During the 1990s Igort spent several long periods in Japan, during which he produced artwork for the Japanese market. He went to Japan for the first time in May 1991 and lived in Tokyo for six months in 1994. He did his first manga attempts for the publishing house Kodansha and the anthology Morning. These included the Sicilian maffia story 'Amore' and most notably the series about a space baby called 'Yuri'. He also made more experimental works for the alternative label Hon Hon Do. Igort later chronicled his Japanese experiences and his meditations about the country's culture in the graphic novel 'Quaderni Giapponesi' ('Japanese Notebooks', 2015).
Igort was co-founder of Coconino Press in 2000. The label has become one of the leading publishing imprints of graphic novels in Italy, and has released most of Igort's productions since then. Their line of books further includes work by Italian authors like Gipi, Davide Reviati, Francesca Ghermandi, Davide Toffolo and Sergio Ponchione, as well as the Italian editions of the the foremost American, Canadian, French and Japanese graphic novelists. Coconino Press is a partner of the Seattle-based Fantagraphics Books under the imprint of the Ignatz Series. Coconino published what is probably Igort's best-known work: '5 è il numero perfetto' ('5 is the Perfect Number') in graphic novel format in 2002. This moody crime noir about a retired Mafioso who returns to his former trade seeking vengeance was first printed in three comic books from Daniele Brolli's Phoenix Press in 1998-1999. Other books released by Coconino Press are 'Sinatra' (2001), 'City Lights' (2001), 'Il letargo dei Sentimenti' (2002), 'Brillo Croniche di Fafifurnia' (2003), 'Yuri, Asa Nisi masa' (2003) and 'Alligatore' (with Massimo Carlotto, 2007), several of which were reprints of previous work for French and Japanese publishers.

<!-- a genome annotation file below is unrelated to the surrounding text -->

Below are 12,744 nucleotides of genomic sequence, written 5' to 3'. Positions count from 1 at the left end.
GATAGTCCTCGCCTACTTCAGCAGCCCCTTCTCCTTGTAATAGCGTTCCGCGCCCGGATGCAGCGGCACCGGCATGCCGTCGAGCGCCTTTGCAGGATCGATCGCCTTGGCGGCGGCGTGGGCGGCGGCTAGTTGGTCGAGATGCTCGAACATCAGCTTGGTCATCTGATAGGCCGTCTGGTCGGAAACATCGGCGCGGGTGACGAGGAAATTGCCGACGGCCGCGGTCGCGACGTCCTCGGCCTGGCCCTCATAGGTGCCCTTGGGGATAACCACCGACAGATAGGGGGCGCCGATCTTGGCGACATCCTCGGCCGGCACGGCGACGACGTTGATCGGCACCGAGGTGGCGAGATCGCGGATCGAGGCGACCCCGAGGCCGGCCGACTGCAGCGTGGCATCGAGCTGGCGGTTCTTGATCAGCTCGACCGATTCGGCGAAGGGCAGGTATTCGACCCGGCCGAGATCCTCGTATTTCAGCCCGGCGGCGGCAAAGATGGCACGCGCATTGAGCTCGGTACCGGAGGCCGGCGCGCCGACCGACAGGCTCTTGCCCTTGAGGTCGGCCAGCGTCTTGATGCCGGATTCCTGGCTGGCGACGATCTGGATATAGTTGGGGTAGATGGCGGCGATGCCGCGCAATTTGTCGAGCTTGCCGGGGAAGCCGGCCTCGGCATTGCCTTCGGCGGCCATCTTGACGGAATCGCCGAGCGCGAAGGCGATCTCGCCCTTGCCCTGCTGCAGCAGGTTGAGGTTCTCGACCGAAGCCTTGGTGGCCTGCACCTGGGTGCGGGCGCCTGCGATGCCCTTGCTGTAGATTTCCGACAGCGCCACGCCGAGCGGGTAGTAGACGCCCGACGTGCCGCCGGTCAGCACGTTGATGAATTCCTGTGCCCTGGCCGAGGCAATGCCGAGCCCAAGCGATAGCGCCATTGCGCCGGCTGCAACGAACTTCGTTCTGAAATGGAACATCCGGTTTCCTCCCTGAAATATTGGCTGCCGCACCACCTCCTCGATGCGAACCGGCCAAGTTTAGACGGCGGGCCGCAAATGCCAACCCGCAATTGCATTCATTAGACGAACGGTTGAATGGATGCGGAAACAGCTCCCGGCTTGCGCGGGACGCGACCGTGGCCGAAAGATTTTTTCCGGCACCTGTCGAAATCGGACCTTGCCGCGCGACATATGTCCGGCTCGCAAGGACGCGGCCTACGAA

In 2004, Coconino Press and Vertige Graphic joined forces and co-published Igort's book-format anthology 'Black', as well as his ongoing series about Japan, 'Boabab' (2005-2006). With writer Carlos Sampayo he made a comics biography about 1930s jazz legend Fats Waller (2004), but he then returned to the country of which the culture was so omnipresent in his youth: Russia. Initially he set out to make a comics biography about author and playwright Anton Chekhov in 2008. He was however moved by the misery of the people he encountered in Kiev, Ukraine, and decided to work on a whole different project: a comics documentary about the hardships endured by the common man during the Soviet regime. He spent two years in the Ukraine, Russia and Siberia collecting the stories of survivors and witnesses. But also recent events were depicted, like the murder of award-winning journalist and human rights activist Anna Politkoyskaya, who criticized Vladimir Putin about the Second Chechen War. Mondadori released the two non-fiction books under the titles 'Quaderni ucraini' (2010) and 'Quaderni Russi' (2011). Reprint editions followed through Coconino Press in 2014, while a one-volume English collection was published by Simon & Schuster under the title 'The Ukrainian and Russian Notebooks: Life and Death Under Soviet Rule' in 2016. A third installment which dealt with the victims of the Chechen conflict, 'Pagine Nomadi', was published by Coconino Press in 2012. A portrait of Igort's research for the Russian trilogy was made with the documentary 'Igort, il paesaggio segreto' ('Igort, the secret landscape') by director Domenico Distilo in 2013.
For his next books, Igort decided to look back at his own past. Aforementioned 'Quaderni Giapponesi' was a memoir of his years in Japan. In his widely illustrated novel 'My Generation' (2016), which includes some comics pages, he looks back at his childhood and his years in the Italian punk and New Wave scene.